Approval And Regulation Of Generic Drugs
The process of approving a generic drug was simplified
by the introduction of the Drug Price and Patent Term
Restoration Act of 1984 more commonly known as the
Hatch-Watchman Act after its main sponsors.
Generic Drugs are approved, as with all drugs in
America by the FDA or Food and Drug Administration.
Innovator Drugs undergo lengthy clinical testing to
ensure they are safe and do the job they claim.
Generic Drugs are tested differently, as the clinical
trial information already exists for the original
drug; all the generic version has to prove is that it
contains safe ingredients and is bioequivalent (works
in the same way) as the original drug.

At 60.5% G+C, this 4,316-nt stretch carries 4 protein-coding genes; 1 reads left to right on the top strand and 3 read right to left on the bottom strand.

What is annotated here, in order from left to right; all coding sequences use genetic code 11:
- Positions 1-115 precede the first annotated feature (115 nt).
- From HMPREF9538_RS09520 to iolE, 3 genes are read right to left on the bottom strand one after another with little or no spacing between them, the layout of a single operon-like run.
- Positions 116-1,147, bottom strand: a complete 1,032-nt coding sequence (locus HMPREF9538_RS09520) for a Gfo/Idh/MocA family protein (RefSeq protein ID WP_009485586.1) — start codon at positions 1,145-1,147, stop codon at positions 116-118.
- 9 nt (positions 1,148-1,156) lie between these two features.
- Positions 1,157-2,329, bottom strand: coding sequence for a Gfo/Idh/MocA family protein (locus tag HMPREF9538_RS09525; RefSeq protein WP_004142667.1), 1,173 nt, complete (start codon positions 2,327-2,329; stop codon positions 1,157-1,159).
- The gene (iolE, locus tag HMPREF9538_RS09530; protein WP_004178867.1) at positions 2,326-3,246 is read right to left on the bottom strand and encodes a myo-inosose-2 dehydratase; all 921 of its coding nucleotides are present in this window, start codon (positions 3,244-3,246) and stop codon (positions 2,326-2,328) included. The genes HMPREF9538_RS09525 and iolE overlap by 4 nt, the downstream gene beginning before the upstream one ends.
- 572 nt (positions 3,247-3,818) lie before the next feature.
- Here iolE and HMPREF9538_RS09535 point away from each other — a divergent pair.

Bioequivalence is stated by the FDA to be: “the
absence of a significant difference in the rate and
extent to which the active ingredient or active moiety
in pharmaceutical equivalents or pharmaceutical
alternatives becomes available at the site of drug
action when administered at the same molar dose under
similar conditions in an appropriately designed
study.” (FDA, 2003)”.
This means it releases the same amount of the same
active ingredient over the same time scale as he
Once an existing patent has run out the applicant
submits an ANDA or Abbreviated New Drug Application
and bioequivalence tests are carried out. Once
approved the new Drug is added to the Approved Drug
Products List along with its bio equivalence